The brand has seen exponential growth across the board: Sézane does not communicate its yearly sales, but sources pegged its 2018 revenue at roughly 100 million euros, with EBITDA margins north of 20 percent. It is understood the company is projecting double-digit growth this year, fueled by store openings and its recent expansion into men’s wear. It is for this reason that Sézane is the recipient of the 2019 WWD Honor for Best-Performing Fashion Company – Small Cap.
Its main focus still seems to be wooing the notoriously picky French customer. Taking its global lifestyle concept a step further, Sézane opened Le Libre Service Sézane on Oct. 18, a 4,300-square-foot store in the 17th arrondissement of Paris. The spacious boutique houses a selection of vintage silhouettes curated by upcyling brands Les Récupérables and Hotel Vêtements, carries beauty names like Ouai and Cut by Fred’s vegan haircare line as well as a Sézane notebooks and office supplies.
Despite its cult-like status, Sézane stands for anti-hype. The overall vibe of the Libre Service is like a warmer version of Colette, if all the salespeople were dressed the same and preferred dried flowers and dangly earrings to limited edition sneakers. Sézane stores in Paris are located in low-key, untrendy areas — the mostly familial 17th arrondissement or the 2nd, an quiet area known for its wholesale stores that has seen considerable gentrification in the last five years.
Everything Sézane presents feels familiar, from the creaky floorboards of L’Appartement, modeled on a Parisian home, to the Toile-de-Jouy-printed blouses reminiscent of linens in French country houses. Coupled with accessible prices — blouses cost $120, knitwear $130, outerwear $380 — the formula hits home with customers yearning for a mid-market brand that’s more chic than the high street.
Special care is taken to look after these loyal customers. Each Sézane boutique has its own Conciergerie, a space to facilitate online returns and customer services, as 80 percent of sales are still driven by the digital side of the business. Customers can collect or return online orders, learn how to repair and look after garments, and attend ateliers and events organized for the Sézane community.
“It’s our way to make sure garments last longer but also to reduce their impact, allowing us to regroup orders that are sent in and out,” said Sézalory.
The brand is on an ongoing quest to bring more sustainability to its business model — something Sézalory is refreshingly candid about.
“When I started out in fashion 15 years ago, at no given moment did I think about the fact that producing a garment could actually be bad for the environment,” she recalled. “Today, being more sustainable in my daily life is something that worries me a lot and pushes me to question our practices. You suddenly realize that there are a lot of things to change, but you didn’t necessarily have the right tools.”
Two thirds of Sézane pieces are produced in Europe — leather items in Italy, Portugal and Spain; tailoring, outerwear and blouses in Eastern Europe — with 15 percent of clothing, mostly knitwear and silks, manufactured in China. The brand now has a team of five people devoted to corporate social responsibility, headed by Elléore Bomstein, a former sustainability program officer at Saint Laurent.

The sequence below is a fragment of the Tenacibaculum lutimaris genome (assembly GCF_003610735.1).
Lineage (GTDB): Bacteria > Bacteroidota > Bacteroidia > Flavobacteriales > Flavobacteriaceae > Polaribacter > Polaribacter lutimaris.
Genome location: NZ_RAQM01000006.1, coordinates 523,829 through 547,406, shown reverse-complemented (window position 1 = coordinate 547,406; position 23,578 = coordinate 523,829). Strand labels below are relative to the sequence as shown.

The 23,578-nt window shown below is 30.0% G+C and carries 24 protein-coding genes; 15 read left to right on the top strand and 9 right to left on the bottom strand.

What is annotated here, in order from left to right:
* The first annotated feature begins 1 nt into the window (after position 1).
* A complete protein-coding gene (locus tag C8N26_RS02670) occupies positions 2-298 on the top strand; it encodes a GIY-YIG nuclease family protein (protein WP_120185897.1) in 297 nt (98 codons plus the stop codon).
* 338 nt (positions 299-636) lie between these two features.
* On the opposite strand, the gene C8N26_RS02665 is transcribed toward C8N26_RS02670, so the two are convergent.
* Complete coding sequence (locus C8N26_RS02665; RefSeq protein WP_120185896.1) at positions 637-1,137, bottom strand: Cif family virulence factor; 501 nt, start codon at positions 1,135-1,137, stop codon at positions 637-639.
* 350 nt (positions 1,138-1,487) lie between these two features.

“As we’re an independent brand, things go a lot faster,” said Sézalory. “The positive side of running your own brand is that you can control where the brand is going yourself. The minute we realized there were certain things we needed to work on, we acted fast.”
Currently 40 percent of fabrics used in Sézane’s latest collection, the fall drop, are either recycled or sustainably manufactured, including linen, Lyocell, recycled polyester and organic cotton. These fabrics only represented 10 percent of the fall 2018 collection. In 2018, 33 percent of the brand’s leather goods were crafted out of vegetable tanned leather; the brand is aiming to get that number up to 75 percent before the end of 2019.
Future projects include launching the brand’s first activewear line, which will also be completely sustainable, and pivoting toward clean denim, which is Sézane’s bestselling category. A bridal line is also in the works.
“It’s not just about creating a sustainable product, but also making it durable,” said Sézalory. “Our whole logic is to offer good quality pieces at a fair price — the more we go on, the lower our margins are. My career started with vintage clothing: I want people to still wear their Sézane pieces 15 or 20 years after buying them. It took us two years to develop this first activewear line, because the pieces had to be sustainable, comfortable and durable. Especially with activewear, it needs to stay exactly the same even after washing it 100 or 200 times.”
Set to launch at the end of November, the activewear line will span 20 to 30 pieces made of Tencel, recycled polyamide and GOTS-certified organic cotton. Starting January 2020, Sézane jeans from the permanent collection will all be made of GOTS-certified cotton and bleached either using ozone or laser technology, which consume considerably less water.
“There are so many questions that I ask myself now that never crossed my mind 10 years ago,” said Sézalory. “I’m still learning constantly, which really helps you stay humble. Ultimately, all I want is that 20 years from now, my daughters feel like what their parents spent their time doing had real meaning. When you put things that way, I think that’s the right question to ask yourself.”